Wednesday, May 29, 2024

Air Strikes in Sudan Increase as Ceasefire Nears Expiration


For the second consecutive day, fighting between the Sudanese army and the Rapid Support Forces (RSF) paramilitary has raged in West Darfur’s capital, Geneina. Meanwhile, in Khartoum, the Sudanese army has launched air strikes against the RSF. Smoke columns were seen near the presidential palace and areas north of the capital as aircraft flew sorties. The RSF claimed that the Sudanese Armed Forces bombed its camp in the Kafouri district with warplanes. The death toll has risen to at least 512 people killed and 4,193 wounded as the conflict entered its 13th day, according to health ministry figures. However, the actual numbers are likely to be much higher.

Despite a three-day ceasefire brokered by the US that took effect on Tuesday, battles continued. Aircraft patrolled the skies over the capital’s northern suburbs, and fighters on the ground exchanged artillery and small-arms fire. The army has agreed to talks in Juba, capital of neighbouring South Sudan, on extending the truce, which expires late on Thursday. The talks have been proposed by a bloc of East African countries, the Intergovernmental Authority on Development (IGAD). There have been multiple truce efforts since fighting broke out on 15 April between Sudan’s regular army, led by General Abdel Fattah al-Burhan, and the RSF, commanded by his deputy-turned-rival, Mohamed “Hemedti” Hamdan Daglo. All have failed. Al-Burhan agreed on Wednesday to the IGAD proposal for talks on extending the ceasefire by a further 72 hours, according to the army. However, the RSF’s response to the proposal remains unclear.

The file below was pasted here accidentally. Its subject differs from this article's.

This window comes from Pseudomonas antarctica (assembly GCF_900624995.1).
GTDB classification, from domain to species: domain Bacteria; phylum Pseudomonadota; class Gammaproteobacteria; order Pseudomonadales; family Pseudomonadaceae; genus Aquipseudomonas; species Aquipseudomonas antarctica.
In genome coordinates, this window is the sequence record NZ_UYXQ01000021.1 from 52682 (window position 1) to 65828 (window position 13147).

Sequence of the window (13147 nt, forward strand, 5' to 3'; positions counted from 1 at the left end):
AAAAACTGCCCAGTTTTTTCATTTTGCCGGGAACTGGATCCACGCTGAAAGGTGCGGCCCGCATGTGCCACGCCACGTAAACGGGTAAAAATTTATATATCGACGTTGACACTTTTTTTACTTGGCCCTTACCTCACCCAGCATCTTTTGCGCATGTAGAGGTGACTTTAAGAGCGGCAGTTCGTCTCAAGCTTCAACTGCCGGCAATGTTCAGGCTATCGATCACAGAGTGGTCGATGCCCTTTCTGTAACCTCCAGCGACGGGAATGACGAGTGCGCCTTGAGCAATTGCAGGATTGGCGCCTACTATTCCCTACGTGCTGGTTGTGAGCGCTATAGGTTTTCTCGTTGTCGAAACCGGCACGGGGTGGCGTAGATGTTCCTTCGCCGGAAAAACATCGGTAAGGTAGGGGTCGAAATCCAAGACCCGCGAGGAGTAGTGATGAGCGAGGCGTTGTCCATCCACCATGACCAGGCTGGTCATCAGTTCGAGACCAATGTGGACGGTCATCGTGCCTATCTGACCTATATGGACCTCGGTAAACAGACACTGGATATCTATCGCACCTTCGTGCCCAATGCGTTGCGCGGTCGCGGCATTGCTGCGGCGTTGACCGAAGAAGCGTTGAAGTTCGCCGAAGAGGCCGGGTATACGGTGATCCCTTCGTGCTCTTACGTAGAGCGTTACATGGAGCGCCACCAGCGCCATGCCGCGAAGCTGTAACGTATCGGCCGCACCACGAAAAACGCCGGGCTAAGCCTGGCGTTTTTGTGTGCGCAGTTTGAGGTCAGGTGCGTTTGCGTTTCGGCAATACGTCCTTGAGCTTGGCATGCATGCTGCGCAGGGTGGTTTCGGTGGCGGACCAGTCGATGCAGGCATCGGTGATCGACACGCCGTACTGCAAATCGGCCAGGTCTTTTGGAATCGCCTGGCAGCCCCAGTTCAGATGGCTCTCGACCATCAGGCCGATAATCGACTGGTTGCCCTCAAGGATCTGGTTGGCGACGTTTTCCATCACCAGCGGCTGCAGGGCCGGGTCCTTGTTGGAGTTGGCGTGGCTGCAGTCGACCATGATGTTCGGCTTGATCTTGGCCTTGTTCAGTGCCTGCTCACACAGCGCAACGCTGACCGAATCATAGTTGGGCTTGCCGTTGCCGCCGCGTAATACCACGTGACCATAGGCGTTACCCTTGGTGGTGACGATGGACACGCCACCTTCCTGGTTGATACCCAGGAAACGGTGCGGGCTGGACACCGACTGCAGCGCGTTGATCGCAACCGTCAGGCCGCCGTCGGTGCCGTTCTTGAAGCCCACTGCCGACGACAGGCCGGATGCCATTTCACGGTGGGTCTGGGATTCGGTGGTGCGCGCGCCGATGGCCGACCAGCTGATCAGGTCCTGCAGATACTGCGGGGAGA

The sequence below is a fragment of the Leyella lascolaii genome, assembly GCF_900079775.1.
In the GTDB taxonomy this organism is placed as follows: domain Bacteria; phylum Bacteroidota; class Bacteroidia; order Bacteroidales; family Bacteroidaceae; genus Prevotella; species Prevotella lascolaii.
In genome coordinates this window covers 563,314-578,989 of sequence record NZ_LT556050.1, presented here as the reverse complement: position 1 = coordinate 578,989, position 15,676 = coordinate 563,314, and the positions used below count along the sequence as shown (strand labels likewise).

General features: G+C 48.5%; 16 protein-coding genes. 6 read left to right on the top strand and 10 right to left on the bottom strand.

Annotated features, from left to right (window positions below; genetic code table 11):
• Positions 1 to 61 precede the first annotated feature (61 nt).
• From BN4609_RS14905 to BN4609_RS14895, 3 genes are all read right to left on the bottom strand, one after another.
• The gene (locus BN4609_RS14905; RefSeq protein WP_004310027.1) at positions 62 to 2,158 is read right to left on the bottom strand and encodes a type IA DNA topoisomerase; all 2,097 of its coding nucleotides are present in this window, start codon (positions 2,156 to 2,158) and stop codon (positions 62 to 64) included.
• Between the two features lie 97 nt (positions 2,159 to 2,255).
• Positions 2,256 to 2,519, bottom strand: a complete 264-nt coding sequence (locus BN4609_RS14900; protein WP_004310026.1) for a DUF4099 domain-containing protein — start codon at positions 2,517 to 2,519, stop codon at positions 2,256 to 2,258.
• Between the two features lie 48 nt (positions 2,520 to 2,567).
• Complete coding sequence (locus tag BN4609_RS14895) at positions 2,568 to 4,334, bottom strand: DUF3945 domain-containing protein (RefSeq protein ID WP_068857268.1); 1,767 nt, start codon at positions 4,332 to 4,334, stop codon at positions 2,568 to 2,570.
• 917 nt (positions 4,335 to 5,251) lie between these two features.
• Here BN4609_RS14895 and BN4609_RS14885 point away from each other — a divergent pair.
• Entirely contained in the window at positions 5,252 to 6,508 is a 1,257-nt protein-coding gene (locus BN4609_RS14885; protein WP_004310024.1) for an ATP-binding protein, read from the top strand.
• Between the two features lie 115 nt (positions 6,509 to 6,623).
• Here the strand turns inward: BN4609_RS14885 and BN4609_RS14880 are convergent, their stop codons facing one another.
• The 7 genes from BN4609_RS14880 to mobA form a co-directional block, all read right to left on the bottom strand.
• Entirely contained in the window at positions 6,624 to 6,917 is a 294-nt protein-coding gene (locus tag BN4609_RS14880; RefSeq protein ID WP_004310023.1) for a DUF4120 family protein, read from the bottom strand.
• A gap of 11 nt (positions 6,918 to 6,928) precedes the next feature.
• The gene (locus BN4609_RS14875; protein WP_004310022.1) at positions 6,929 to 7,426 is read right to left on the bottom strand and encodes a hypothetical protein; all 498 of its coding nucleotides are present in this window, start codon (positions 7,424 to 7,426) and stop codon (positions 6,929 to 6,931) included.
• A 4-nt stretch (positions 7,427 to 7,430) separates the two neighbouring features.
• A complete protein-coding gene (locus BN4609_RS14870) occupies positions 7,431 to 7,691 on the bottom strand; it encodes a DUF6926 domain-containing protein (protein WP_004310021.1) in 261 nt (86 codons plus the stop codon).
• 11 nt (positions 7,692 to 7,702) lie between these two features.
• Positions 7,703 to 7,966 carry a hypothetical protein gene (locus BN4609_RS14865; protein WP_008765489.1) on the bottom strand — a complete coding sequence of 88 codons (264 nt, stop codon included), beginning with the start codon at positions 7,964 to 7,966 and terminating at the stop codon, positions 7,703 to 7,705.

Beyond Khartoum, fighting has flared in the provinces, particularly in the war-torn western region of Darfur. Fighting between the army and RSF has raged for a second straight day in West Darfur’s capital, Geneina, and sent civilians fleeing for the nearby border with Chad, witnesses said. On Wednesday, the United Nations humanitarian agency reported killings, looting and arson in Geneina. “An estimated 50,000 acutely malnourished children have had nutrition support disrupted due to the fighting,” it said in a statement. The heavy fighting has trapped many civilians in their homes, and they are short of food, water and electricity. Communications have been sporadically disrupted. The UN has warned that as many as 270,000 people could flee into Sudan’s poorer neighbours South Sudan and Chad.

Other Sudanese have sought refuge in Egypt to the north and Ethiopia to the east, but both entail long and potentially dangerous journeys overland. The UN said it “received reports of tens of thousands of people arriving in the Central African Republic, Chad, Egypt, Ethiopia and South Sudan”. Foreign governments have taken advantage of the fragile truce to organise road convoys, flights and ships to get thousands of their citizens out of Sudan. However, some have warned their evacuation efforts are dependent on the lull in fighting holding. China deployed warships on Thursday to evacuate its citizens.

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